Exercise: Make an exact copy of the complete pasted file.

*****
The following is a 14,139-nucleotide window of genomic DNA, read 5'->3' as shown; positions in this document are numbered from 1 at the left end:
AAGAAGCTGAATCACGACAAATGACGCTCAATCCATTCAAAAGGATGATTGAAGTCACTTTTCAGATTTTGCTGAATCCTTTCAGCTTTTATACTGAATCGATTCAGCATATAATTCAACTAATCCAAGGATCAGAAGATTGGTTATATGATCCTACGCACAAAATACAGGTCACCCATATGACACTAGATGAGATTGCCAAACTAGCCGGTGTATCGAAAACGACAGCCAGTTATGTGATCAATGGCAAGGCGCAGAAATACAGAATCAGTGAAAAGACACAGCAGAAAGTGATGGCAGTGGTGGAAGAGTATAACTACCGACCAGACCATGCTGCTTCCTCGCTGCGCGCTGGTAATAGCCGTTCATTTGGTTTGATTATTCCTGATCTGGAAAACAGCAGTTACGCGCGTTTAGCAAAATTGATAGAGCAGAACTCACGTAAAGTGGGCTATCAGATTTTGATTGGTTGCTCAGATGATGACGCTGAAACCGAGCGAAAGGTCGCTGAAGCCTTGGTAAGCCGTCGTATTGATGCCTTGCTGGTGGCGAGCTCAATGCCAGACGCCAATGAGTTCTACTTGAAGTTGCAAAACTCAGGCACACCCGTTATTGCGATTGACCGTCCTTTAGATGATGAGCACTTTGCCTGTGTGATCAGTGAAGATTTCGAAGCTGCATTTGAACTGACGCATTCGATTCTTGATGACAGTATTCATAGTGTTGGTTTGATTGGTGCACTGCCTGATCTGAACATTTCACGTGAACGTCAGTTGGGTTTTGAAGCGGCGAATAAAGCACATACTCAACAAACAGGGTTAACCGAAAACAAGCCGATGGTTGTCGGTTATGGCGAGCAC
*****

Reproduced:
The following is a 14,139-nucleotide window of genomic DNA, read 5'->3' as shown; positions in this document are numbered from 1 at the left end:
AAGAAGCTGAATCACGACAAATGACGCTCAATCCATTCAAAAGGATGATTGAAGTCACTTTTCAGATTTTGCTGAATCCTTTCAGCTTTTATACTGAATCGATTCAGCATATAATTCAACTAATCCAAGGATCAGAAGATTGGTTATATGATCCTACGCACAAAATACAGGTCACCCATATGACACTAGATGAGATTGCCAAACTAGCCGGTGTATCGAAAACGACAGCCAGTTATGTGATCAATGGCAAGGCGCAGAAATACAGAATCAGTGAAAAGACACAGCAGAAAGTGATGGCAGTGGTGGAAGAGTATAACTACCGACCAGACCATGCTGCTTCCTCGCTGCGCGCTGGTAATAGCCGTTCATTTGGTTTGATTATTCCTGATCTGGAAAACAGCAGTTACGCGCGTTTAGCAAAATTGATAGAGCAGAACTCACGTAAAGTGGGCTATCAGATTTTGATTGGTTGCTCAGATGATGACGCTGAAACCGAGCGAAAGGTCGCTGAAGCCTTGGTAAGCCGTCGTATTGATGCCTTGCTGGTGGCGAGCTCAATGCCAGACGCCAATGAGTTCTACTTGAAGTTGCAAAACTCAGGCACACCCGTTATTGCGATTGACCGTCCTTTAGATGATGAGCACTTTGCCTGTGTGATCAGTGAAGATTTCGAAGCTGCATTTGAACTGACGCATTCGATTCTTGATGACAGTATTCATAGTGTTGGTTTGATTGGTGCACTGCCTGATCTGAACATTTCACGTGAACGTCAGTTGGGTTTTGAAGCGGCGAATAAAGCACATACTCAACAAACAGGGTTAACCGAAAACAAGCCGATGGTTGTCGGTTATGGCGAGCAC